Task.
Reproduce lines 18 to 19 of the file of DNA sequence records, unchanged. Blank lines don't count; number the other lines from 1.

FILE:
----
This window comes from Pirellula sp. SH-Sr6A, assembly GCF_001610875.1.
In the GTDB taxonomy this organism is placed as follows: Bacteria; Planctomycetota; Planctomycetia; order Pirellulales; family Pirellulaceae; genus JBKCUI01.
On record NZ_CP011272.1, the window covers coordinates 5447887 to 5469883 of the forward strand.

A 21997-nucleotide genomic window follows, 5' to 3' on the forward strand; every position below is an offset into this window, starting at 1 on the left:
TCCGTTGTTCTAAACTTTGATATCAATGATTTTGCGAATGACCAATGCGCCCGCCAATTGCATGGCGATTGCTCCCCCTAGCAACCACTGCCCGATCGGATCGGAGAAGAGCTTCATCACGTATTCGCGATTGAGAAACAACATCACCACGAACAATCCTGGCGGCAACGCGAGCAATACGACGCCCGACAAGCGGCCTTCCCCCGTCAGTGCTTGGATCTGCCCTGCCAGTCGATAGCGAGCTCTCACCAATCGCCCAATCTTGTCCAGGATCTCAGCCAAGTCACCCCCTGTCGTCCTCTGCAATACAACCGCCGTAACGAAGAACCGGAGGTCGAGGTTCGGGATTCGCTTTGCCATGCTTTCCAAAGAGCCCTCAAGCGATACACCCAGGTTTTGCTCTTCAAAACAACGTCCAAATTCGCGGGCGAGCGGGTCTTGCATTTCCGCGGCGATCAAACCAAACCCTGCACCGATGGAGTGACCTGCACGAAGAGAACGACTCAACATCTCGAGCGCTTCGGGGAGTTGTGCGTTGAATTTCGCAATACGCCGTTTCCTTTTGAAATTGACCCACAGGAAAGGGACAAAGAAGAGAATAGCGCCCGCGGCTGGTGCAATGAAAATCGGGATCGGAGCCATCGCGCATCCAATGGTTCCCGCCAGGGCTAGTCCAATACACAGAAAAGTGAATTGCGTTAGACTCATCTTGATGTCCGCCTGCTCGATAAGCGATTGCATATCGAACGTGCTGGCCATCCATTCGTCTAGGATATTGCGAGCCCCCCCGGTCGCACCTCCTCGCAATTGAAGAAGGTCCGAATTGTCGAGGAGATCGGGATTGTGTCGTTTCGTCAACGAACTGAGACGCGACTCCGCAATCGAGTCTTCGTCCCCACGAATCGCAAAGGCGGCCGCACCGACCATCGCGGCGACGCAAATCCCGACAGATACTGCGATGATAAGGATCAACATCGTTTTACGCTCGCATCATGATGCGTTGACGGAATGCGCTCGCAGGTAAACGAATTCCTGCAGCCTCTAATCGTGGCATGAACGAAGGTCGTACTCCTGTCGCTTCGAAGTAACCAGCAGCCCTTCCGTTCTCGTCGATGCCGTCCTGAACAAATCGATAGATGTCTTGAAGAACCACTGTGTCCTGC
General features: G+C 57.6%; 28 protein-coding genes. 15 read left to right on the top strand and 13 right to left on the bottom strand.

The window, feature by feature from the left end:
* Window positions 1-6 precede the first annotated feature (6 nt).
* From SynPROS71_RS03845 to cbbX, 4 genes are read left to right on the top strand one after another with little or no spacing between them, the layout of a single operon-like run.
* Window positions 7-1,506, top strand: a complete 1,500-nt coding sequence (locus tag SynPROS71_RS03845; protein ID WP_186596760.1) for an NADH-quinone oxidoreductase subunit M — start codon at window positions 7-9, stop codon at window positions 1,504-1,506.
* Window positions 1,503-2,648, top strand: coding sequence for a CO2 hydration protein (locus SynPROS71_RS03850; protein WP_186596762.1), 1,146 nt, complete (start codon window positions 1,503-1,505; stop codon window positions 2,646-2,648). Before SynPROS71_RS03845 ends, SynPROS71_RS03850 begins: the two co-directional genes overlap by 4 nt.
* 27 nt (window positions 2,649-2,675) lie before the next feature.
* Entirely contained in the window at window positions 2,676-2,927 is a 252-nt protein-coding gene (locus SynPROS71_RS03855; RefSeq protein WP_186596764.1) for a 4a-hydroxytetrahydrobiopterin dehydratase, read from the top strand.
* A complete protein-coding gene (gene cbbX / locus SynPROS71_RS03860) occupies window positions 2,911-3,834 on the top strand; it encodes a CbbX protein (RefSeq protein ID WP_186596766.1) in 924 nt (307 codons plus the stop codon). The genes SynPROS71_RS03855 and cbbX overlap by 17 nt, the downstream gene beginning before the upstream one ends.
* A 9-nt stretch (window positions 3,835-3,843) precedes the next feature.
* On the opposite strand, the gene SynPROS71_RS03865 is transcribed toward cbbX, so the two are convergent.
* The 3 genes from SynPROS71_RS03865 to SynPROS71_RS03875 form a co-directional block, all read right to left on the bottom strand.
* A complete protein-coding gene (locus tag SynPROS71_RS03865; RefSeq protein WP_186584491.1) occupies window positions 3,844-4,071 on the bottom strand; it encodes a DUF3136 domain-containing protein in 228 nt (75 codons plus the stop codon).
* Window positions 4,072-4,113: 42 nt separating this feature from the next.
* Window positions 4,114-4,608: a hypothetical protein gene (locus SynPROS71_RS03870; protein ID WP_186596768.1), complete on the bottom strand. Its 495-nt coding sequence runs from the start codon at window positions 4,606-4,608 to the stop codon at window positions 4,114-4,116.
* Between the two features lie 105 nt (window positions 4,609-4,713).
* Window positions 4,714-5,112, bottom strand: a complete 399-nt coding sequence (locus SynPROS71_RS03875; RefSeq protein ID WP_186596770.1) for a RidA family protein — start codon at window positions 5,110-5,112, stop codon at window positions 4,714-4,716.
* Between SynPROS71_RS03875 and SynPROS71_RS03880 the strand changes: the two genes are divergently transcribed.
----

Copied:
* A complete protein-coding gene (locus tag SynPROS71_RS03865; RefSeq protein WP_186584491.1) occupies window positions 3,844-4,071 on the bottom strand; it encodes a DUF3136 domain-containing protein in 228 nt (75 codons plus the stop codon).
* Window positions 4,072-4,113: 42 nt separating this feature from the next.